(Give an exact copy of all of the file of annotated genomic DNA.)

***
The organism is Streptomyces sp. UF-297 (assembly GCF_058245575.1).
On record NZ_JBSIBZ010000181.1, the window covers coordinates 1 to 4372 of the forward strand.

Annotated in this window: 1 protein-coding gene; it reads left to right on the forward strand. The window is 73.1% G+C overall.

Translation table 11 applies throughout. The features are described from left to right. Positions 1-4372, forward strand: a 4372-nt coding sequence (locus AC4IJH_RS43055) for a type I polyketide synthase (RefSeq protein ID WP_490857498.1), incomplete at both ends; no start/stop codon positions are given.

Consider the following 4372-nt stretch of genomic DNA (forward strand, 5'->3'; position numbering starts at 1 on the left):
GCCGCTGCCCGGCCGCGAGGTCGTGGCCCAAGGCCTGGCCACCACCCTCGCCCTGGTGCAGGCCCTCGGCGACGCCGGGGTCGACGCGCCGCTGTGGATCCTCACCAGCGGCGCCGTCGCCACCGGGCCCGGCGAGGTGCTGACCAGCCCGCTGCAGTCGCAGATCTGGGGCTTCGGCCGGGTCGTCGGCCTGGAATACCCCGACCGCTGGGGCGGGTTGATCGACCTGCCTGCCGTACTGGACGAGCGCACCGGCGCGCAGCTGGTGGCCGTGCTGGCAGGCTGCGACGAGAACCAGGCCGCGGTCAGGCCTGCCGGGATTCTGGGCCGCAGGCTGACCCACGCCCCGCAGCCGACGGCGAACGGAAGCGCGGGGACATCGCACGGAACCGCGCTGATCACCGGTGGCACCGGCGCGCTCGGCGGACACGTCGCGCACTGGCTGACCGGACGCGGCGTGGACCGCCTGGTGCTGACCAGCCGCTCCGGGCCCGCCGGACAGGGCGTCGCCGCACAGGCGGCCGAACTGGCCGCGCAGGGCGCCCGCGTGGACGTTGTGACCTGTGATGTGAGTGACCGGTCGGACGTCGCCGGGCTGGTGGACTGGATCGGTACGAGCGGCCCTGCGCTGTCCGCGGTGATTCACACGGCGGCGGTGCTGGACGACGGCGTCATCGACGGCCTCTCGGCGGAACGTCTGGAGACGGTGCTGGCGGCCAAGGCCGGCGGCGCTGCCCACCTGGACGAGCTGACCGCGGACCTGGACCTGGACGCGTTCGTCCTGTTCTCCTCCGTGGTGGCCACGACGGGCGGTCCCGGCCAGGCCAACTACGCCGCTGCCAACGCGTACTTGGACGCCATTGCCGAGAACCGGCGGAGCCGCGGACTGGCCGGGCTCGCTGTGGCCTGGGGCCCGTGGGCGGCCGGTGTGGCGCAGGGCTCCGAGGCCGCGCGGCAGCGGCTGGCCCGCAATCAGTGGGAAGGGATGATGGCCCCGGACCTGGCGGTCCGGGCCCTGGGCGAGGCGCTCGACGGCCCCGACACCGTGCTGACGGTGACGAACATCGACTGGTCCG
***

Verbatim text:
The organism is Streptomyces sp. UF-297 (assembly GCF_058245575.1).
On record NZ_JBSIBZ010000181.1, the window covers coordinates 1 to 4372 of the forward strand.

Annotated in this window: 1 protein-coding gene; it reads left to right on the forward strand. The window is 73.1% G+C overall.

Translation table 11 applies throughout. The features are described from left to right. Positions 1-4372, forward strand: a 4372-nt coding sequence (locus AC4IJH_RS43055) for a type I polyketide synthase (RefSeq protein ID WP_490857498.1), incomplete at both ends; no start/stop codon positions are given.

Consider the following 4372-nt stretch of genomic DNA (forward strand, 5'->3'; position numbering starts at 1 on the left):
GCCGCTGCCCGGCCGCGAGGTCGTGGCCCAAGGCCTGGCCACCACCCTCGCCCTGGTGCAGGCCCTCGGCGACGCCGGGGTCGACGCGCCGCTGTGGATCCTCACCAGCGGCGCCGTCGCCACCGGGCCCGGCGAGGTGCTGACCAGCCCGCTGCAGTCGCAGATCTGGGGCTTCGGCCGGGTCGTCGGCCTGGAATACCCCGACCGCTGGGGCGGGTTGATCGACCTGCCTGCCGTACTGGACGAGCGCACCGGCGCGCAGCTGGTGGCCGTGCTGGCAGGCTGCGACGAGAACCAGGCCGCGGTCAGGCCTGCCGGGATTCTGGGCCGCAGGCTGACCCACGCCCCGCAGCCGACGGCGAACGGAAGCGCGGGGACATCGCACGGAACCGCGCTGATCACCGGTGGCACCGGCGCGCTCGGCGGACACGTCGCGCACTGGCTGACCGGACGCGGCGTGGACCGCCTGGTGCTGACCAGCCGCTCCGGGCCCGCCGGACAGGGCGTCGCCGCACAGGCGGCCGAACTGGCCGCGCAGGGCGCCCGCGTGGACGTTGTGACCTGTGATGTGAGTGACCGGTCGGACGTCGCCGGGCTGGTGGACTGGATCGGTACGAGCGGCCCTGCGCTGTCCGCGGTGATTCACACGGCGGCGGTGCTGGACGACGGCGTCATCGACGGCCTCTCGGCGGAACGTCTGGAGACGGTGCTGGCGGCCAAGGCCGGCGGCGCTGCCCACCTGGACGAGCTGACCGCGGACCTGGACCTGGACGCGTTCGTCCTGTTCTCCTCCGTGGTGGCCACGACGGGCGGTCCCGGCCAGGCCAACTACGCCGCTGCCAACGCGTACTTGGACGCCATTGCCGAGAACCGGCGGAGCCGCGGACTGGCCGGGCTCGCTGTGGCCTGGGGCCCGTGGGCGGCCGGTGTGGCGCAGGGCTCCGAGGCCGCGCGGCAGCGGCTGGCCCGCAATCAGTGGGAAGGGATGATGGCCCCGGACCTGGCGGTCCGGGCCCTGGGCGAGGCGCTCGACGGCCCCGACACCGTGCTGACGGTGACGAACATCGACTGGTCCG